We then take this SAM/BAM file and try and compare it to the reference sequence. Any differences to the reference are then attributed to individual variation between the chap who gave the sample and the mysterious caped figure who gave the government their sample. These are called variants (or mutations – yes we are all mutants, compared to each other) and are stored, logically, in a Variant Call Format (VCF) file.
So this is my journey. I’m taking my FASTQ, getting a SAM/BAM and then generating a VCF. See, you talk pretty one day.
So I buttonholed Devin and asked him to suggest some tools I could start with. I’m sure Nate already told me this, but I have a short attention span. Devin suggested that I try out BWA and then GATK. I ended up starting with BWA and samtools which turned out to be sufficient for my toy program.
The tools compiled straightforwardly (by typing ‘make’) on my mac and were self contained binaries that could just be copied over to my local binary directory. They both have good command line help but some quirks. I’m sure there are many of them but in the example workflow below I annotated the ones I ran into.
The reference sequence is a string of nucleotide base symbols (GATC…). In order to do fast searching and matching on this string – which can be very, very long – programs first index the string, which basically means they create a look up table of sorts that allows them to matches to parts of the sequence more efficiently.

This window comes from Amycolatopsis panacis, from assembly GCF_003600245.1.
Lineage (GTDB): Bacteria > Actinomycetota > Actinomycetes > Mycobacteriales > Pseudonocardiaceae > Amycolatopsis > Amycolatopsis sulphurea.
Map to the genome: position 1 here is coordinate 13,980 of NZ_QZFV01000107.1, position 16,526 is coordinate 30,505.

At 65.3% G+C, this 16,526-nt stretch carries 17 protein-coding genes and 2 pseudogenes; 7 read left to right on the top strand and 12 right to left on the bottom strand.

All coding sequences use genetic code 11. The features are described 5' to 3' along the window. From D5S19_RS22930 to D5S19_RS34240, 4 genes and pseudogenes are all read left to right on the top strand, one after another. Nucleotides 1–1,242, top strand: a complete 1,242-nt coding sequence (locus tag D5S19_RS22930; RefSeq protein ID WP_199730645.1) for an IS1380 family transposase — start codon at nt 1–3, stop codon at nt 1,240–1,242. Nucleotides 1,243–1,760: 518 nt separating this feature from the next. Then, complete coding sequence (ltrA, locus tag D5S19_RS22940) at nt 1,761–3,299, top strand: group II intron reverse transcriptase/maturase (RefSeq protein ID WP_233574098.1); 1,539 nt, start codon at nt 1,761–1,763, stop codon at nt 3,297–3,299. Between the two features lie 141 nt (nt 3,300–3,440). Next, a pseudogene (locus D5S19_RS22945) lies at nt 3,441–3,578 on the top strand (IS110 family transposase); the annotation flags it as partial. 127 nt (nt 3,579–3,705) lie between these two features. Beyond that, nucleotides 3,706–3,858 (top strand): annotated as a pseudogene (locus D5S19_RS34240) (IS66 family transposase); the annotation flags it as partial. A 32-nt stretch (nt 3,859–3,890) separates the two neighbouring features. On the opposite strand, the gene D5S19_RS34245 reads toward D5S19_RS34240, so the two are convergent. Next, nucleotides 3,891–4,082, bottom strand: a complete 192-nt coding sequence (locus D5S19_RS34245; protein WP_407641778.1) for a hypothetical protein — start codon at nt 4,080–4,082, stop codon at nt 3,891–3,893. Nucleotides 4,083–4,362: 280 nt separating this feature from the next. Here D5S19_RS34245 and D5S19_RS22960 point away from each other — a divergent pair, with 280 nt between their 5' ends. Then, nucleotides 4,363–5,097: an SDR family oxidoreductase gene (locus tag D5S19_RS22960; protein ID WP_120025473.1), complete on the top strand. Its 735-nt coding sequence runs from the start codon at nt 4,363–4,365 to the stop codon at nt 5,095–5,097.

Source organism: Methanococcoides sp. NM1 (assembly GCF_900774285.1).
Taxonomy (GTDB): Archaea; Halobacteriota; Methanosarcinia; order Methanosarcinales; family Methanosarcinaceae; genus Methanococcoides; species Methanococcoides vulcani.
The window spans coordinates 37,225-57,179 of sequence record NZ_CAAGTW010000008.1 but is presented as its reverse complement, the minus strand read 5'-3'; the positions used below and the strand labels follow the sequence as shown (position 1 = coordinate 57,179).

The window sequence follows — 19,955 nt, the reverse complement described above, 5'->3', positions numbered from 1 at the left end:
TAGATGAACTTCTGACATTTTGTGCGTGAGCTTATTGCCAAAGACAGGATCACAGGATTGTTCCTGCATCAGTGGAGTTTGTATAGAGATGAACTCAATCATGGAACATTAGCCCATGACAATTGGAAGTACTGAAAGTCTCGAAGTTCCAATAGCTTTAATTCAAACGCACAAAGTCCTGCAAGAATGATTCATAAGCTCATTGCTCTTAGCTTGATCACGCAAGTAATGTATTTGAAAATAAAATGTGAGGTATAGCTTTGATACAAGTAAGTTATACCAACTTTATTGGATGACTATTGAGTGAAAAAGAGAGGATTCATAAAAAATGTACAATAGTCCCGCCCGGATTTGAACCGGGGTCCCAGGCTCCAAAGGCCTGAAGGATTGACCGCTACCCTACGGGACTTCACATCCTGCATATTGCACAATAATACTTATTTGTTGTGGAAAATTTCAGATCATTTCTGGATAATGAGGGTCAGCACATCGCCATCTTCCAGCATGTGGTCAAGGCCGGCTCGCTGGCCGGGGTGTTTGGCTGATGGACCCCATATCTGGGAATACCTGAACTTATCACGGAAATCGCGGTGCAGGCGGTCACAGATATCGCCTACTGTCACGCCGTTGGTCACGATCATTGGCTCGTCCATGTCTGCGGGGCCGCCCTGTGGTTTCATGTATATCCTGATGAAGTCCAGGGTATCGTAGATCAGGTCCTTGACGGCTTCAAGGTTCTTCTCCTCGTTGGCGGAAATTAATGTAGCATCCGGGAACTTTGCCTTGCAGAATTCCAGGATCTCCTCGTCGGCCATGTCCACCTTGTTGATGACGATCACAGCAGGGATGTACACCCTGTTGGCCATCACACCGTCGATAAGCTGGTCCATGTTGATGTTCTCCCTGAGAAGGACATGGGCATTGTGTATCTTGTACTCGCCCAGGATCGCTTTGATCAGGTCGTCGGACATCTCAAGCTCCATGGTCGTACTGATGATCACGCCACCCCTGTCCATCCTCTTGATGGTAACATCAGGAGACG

bwa index ref.fa
Now that we have the index, we can run the aligner – the workhorse program that pieces together the puzzle.
bwa mem ref.fa reads.fastq > aligned.sam
The next tools we will be using need binary formatted alignment maps, rather than text ones, so we convert the text data to a binary format. No new information is being added here. Genomics is a relatively newer field and we are kind of in a transition between text formats (which are easily human readable, but bloated) to binary formats, which humans can’t read directly, but which are more space and time efficient for processing large sequences (like the human genome).
samtools view -Sb aligned.sam > aligned.bam
Now, before we can do further processing on the aligned reads in the bam file, we need to index it (for the same reason we indexed the reference sequence). In order to index the file we need to sort it – the data has to be in order for the index to be efficient.
samtools sort aligned.bam aligned_sorted
Now we can index it
samtools index aligned_sorted.bam
Now, finally we can pull up everything – the reference sequence and the aligned reads – and see how they look like. You should see any variants (differences from the references) highlighted.
samtools tview aligned_sorted.bam ref.fa
Next we would like to print out these differences (variants) into the standard format (VCF).
samtools mpileup -uf ref.fa aligned_sorted.bam | bcftools view -bvcg - > var.raw.bcf bcftools view var.raw.bcf | vcfutils.pl varFilter -D100 > var.flt.vcf
As an aside, while samtools has a neat alignment viewer – and I really like the command line – I found Tablet to be pretty slick too.